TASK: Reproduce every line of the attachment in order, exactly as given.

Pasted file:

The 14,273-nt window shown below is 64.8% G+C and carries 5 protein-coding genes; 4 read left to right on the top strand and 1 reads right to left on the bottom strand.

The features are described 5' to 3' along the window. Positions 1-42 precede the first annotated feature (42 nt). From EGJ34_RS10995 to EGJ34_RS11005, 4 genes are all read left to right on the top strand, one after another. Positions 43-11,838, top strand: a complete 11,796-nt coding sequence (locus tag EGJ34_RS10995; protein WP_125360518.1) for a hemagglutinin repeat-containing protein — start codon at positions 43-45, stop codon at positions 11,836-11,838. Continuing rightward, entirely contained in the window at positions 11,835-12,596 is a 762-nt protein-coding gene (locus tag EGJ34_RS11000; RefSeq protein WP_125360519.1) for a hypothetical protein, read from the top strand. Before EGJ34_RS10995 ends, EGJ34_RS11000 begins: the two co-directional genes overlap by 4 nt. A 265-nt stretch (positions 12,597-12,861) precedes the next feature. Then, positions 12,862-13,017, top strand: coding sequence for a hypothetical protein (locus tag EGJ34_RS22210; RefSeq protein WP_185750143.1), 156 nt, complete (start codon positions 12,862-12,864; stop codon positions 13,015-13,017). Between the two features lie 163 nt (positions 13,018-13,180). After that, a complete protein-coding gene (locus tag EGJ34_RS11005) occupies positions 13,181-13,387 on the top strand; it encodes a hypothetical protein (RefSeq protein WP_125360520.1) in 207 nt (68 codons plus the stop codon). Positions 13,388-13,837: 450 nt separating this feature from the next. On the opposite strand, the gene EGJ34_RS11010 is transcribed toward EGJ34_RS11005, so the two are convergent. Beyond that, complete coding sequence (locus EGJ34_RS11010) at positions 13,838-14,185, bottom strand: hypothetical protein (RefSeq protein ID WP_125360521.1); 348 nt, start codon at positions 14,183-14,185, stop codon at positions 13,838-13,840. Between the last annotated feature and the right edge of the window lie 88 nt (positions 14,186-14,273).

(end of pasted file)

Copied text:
The 14,273-nt window shown below is 64.8% G+C and carries 5 protein-coding genes; 4 read left to right on the top strand and 1 reads right to left on the bottom strand.

The features are described 5' to 3' along the window. Positions 1-42 precede the first annotated feature (42 nt). From EGJ34_RS10995 to EGJ34_RS11005, 4 genes are all read left to right on the top strand, one after another. Positions 43-11,838, top strand: a complete 11,796-nt coding sequence (locus tag EGJ34_RS10995; protein WP_125360518.1) for a hemagglutinin repeat-containing protein — start codon at positions 43-45, stop codon at positions 11,836-11,838. Continuing rightward, entirely contained in the window at positions 11,835-12,596 is a 762-nt protein-coding gene (locus tag EGJ34_RS11000; RefSeq protein WP_125360519.1) for a hypothetical protein, read from the top strand. Before EGJ34_RS10995 ends, EGJ34_RS11000 begins: the two co-directional genes overlap by 4 nt. A 265-nt stretch (positions 12,597-12,861) precedes the next feature. Then, positions 12,862-13,017, top strand: coding sequence for a hypothetical protein (locus tag EGJ34_RS22210; RefSeq protein WP_185750143.1), 156 nt, complete (start codon positions 12,862-12,864; stop codon positions 13,015-13,017). Between the two features lie 163 nt (positions 13,018-13,180). After that, a complete protein-coding gene (locus tag EGJ34_RS11005) occupies positions 13,181-13,387 on the top strand; it encodes a hypothetical protein (RefSeq protein WP_125360520.1) in 207 nt (68 codons plus the stop codon). Positions 13,388-13,837: 450 nt separating this feature from the next. On the opposite strand, the gene EGJ34_RS11010 is transcribed toward EGJ34_RS11005, so the two are convergent. Beyond that, complete coding sequence (locus EGJ34_RS11010) at positions 13,838-14,185, bottom strand: hypothetical protein (RefSeq protein ID WP_125360521.1); 348 nt, start codon at positions 14,183-14,185, stop codon at positions 13,838-13,840. Between the last annotated feature and the right edge of the window lie 88 nt (positions 14,186-14,273).